Secure Communities

Immigration policies are often divisive, and Obama’s “Secure Communities” program is no exception.  Secure Communities is intended to remove illegal immigrants who have criminal records, by allowing ICE (U.S. Immigration and Customs Enforcement) to partner with local law enforcement agencies across the U.S.  When a person is arrested for committing a crime, his or her fingerprints are taken by the local law enforcement agency and then sent to the FBI to check against its immigration files.  Critics of the Secure Communities program argue that it is causing more than just those illegal immigrants with criminal records to be arrested and detained.  In this video from PBS’ Frontline, for example, a woman with a family of five children is pulled over for failing to signal when changing lanes.  She is subsequently arrested for not having appropriate identification and has been detained due to her status as an illegal immigrant, despite the fact that she has no criminal record.  Some legislators have begun to work on laws that would prevent women like her from being swept into a system in which she was not intended to be.


  1. While the plight of this woman is sad and unfortunate, the fact of the matter is, the US had a legal procedure for becoming a citizen. Furthermore, it is well within the right of the government to set its own immigration and naturalization policies. Illegal immigrants to pose a drain on public resources while offering nothing to the tax base. As I recently posted to this blog, deportations have hit a record high over the last calendar year, much of it the result of these priorities placed on deporting certain target groups, such as those illegal immigrants with criminal records. Furthermore, given the strains placed on the criminal justice system, it seems a wise objective to target such high priority individuals. If anything, such a policy is more about fighting crime than it is about immigration. As I indicated in my prior posting, Homeland Security reviewing 300,000 deportation cases and suspending those of “lower priority,” essentially creating back-door amnesty policy. I would imagine it likely that this woman’s case would fall into this situation and despite the troubles, her tale will conclude with a happy ending. While her situation certainly evokes sympathy on many levels, we nonetheless do have to keep in mind that she is violating laws which this country is well within its rights to promote and enforce and there is legitimacy to the view that the laws should be enforced uniformly without exceptions.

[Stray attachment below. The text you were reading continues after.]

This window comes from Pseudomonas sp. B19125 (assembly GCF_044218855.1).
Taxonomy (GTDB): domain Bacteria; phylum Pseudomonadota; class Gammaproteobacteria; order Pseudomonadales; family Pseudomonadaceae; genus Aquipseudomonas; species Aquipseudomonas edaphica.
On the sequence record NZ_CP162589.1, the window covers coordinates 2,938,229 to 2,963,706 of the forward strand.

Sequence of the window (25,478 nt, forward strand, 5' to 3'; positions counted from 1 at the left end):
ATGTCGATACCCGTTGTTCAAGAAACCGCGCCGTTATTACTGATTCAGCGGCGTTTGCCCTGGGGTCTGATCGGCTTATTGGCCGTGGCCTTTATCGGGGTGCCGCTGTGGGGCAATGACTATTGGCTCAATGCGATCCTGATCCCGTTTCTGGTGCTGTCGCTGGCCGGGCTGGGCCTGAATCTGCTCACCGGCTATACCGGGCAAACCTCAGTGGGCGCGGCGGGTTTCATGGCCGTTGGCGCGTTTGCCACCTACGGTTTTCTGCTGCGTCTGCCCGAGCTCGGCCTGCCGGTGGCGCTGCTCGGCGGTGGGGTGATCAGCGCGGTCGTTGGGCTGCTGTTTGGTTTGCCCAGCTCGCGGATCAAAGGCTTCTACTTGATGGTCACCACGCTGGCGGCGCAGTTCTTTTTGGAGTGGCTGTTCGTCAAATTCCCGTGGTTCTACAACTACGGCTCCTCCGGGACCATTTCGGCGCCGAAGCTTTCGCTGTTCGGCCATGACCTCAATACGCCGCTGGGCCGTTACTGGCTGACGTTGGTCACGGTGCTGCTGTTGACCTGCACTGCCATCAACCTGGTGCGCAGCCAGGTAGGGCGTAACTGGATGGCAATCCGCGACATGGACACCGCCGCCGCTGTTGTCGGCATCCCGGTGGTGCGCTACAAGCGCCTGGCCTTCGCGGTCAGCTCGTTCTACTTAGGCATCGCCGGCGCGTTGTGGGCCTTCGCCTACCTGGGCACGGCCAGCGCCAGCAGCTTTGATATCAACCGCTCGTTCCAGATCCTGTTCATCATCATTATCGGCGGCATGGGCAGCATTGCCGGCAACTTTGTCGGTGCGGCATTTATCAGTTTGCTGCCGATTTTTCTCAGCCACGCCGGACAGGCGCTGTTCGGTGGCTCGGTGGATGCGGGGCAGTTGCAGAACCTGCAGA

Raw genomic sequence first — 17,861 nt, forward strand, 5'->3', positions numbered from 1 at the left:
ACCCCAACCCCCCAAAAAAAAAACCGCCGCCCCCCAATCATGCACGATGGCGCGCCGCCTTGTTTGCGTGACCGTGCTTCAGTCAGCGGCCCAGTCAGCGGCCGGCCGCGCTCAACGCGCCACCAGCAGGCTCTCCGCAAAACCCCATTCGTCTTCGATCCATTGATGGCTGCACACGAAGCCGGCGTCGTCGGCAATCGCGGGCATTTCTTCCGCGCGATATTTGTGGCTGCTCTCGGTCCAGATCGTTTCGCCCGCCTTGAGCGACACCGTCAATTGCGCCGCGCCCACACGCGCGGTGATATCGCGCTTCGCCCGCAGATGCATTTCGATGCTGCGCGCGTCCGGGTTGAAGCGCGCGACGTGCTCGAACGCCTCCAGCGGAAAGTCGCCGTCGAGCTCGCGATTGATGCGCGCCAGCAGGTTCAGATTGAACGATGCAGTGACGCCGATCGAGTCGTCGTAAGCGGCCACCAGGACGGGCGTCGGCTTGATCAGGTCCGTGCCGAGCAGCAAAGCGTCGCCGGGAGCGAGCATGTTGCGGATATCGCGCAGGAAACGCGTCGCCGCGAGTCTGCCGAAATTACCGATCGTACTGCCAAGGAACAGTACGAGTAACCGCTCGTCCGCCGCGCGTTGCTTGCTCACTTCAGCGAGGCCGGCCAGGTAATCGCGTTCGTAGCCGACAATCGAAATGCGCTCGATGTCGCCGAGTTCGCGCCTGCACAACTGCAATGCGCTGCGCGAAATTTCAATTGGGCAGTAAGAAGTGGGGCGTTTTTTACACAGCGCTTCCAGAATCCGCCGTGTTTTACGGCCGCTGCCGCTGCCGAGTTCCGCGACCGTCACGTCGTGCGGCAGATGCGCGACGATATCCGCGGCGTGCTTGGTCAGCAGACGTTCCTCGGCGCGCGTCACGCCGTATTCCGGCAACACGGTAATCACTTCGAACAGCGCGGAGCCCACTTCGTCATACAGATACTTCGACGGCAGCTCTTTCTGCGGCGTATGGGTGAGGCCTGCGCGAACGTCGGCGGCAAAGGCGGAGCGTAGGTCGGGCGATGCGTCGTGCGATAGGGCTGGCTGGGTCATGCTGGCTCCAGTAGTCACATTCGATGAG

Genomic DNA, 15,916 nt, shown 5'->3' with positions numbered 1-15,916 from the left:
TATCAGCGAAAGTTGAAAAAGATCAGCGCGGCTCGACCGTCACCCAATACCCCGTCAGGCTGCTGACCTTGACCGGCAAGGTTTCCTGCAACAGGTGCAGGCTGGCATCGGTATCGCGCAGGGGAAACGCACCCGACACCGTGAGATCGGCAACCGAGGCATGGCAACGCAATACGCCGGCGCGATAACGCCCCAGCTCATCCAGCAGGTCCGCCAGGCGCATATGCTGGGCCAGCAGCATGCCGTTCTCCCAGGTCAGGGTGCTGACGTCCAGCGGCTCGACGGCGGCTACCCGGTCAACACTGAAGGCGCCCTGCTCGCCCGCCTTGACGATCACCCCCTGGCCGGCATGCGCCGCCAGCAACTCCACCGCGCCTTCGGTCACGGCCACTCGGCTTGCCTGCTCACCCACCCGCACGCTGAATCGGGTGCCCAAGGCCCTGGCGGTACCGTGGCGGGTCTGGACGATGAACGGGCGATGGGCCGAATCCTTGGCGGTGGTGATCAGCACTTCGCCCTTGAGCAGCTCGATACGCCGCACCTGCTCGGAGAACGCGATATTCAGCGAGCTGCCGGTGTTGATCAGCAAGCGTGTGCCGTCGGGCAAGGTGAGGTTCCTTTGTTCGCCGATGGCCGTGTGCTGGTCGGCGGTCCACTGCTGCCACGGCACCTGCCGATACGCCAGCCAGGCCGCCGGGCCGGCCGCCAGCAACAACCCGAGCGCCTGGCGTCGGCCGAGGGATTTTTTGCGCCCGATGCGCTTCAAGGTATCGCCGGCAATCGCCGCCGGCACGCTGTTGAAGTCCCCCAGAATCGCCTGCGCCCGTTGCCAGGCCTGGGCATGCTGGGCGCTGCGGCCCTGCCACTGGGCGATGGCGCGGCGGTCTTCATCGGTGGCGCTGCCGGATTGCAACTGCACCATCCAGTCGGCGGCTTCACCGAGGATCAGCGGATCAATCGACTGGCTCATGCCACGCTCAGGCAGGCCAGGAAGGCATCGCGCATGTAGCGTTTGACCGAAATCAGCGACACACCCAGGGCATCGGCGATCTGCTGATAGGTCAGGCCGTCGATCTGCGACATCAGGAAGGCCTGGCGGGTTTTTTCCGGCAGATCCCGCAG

2. While I understand the logic behind Obama’s “Secure Communities” program, I think that in reality such programs are applied unjustly. A few year ago, I had the opportunity to intern at a government office in my home town and on two separate occasions, both of which I remember quite well, two of the people who came in for meetings ended up behind hauled away to immigration despite the fact that both of them had wives and young children to support. However, the thing that bothered me the most about this was not the problems previously mentioned but the lack of uniformity. Of the two people that were taken away, both of them had minor criminal records and were making real progress. In contrast, I remember at least five other people who were also illegal, one in particular who had a long criminal record and who in fact had in fact just been rearrested the month before, but Immigration decided not to touch him even when my supervisor suggested if anyone should be deported it was him.
    Granted, this is just an isolated incident from my own experience, but from everything else I have seen and heard I have no doubt that this type of discriminatory applications of such laws it fairly common place. Moreover, if there is going to be disparity in a law, shouldn’t it favor those who are guilty of less serious crimes rather than giving more dangerous people a free pass?

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